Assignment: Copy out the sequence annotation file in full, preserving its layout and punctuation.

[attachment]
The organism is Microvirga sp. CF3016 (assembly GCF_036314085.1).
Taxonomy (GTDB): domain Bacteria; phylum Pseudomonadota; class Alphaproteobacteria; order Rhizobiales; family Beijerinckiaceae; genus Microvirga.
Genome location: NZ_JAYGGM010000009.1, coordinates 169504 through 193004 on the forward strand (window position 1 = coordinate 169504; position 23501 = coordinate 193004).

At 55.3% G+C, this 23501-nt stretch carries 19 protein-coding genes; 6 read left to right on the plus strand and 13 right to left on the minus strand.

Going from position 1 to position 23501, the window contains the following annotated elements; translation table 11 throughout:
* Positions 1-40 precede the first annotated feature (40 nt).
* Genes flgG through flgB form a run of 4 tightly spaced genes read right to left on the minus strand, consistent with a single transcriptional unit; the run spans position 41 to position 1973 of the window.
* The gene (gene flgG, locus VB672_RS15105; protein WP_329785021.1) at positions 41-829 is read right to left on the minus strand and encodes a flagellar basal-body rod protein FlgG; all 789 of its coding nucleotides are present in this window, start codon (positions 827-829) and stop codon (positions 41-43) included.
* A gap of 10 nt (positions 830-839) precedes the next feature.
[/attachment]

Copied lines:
The organism is Microvirga sp. CF3016 (assembly GCF_036314085.1).
Taxonomy (GTDB): domain Bacteria; phylum Pseudomonadota; class Alphaproteobacteria; order Rhizobiales; family Beijerinckiaceae; genus Microvirga.
Genome location: NZ_JAYGGM010000009.1, coordinates 169504 through 193004 on the forward strand (window position 1 = coordinate 169504; position 23501 = coordinate 193004).

At 55.3% G+C, this 23501-nt stretch carries 19 protein-coding genes; 6 read left to right on the plus strand and 13 right to left on the minus strand.

Going from position 1 to position 23501, the window contains the following annotated elements; translation table 11 throughout:
* Positions 1-40 precede the first annotated feature (40 nt).
* Genes flgG through flgB form a run of 4 tightly spaced genes read right to left on the minus strand, consistent with a single transcriptional unit; the run spans position 41 to position 1973 of the window.
* The gene (gene flgG, locus VB672_RS15105; protein WP_329785021.1) at positions 41-829 is read right to left on the minus strand and encodes a flagellar basal-body rod protein FlgG; all 789 of its coding nucleotides are present in this window, start codon (positions 827-829) and stop codon (positions 41-43) included.
* A gap of 10 nt (positions 830-839) precedes the next feature.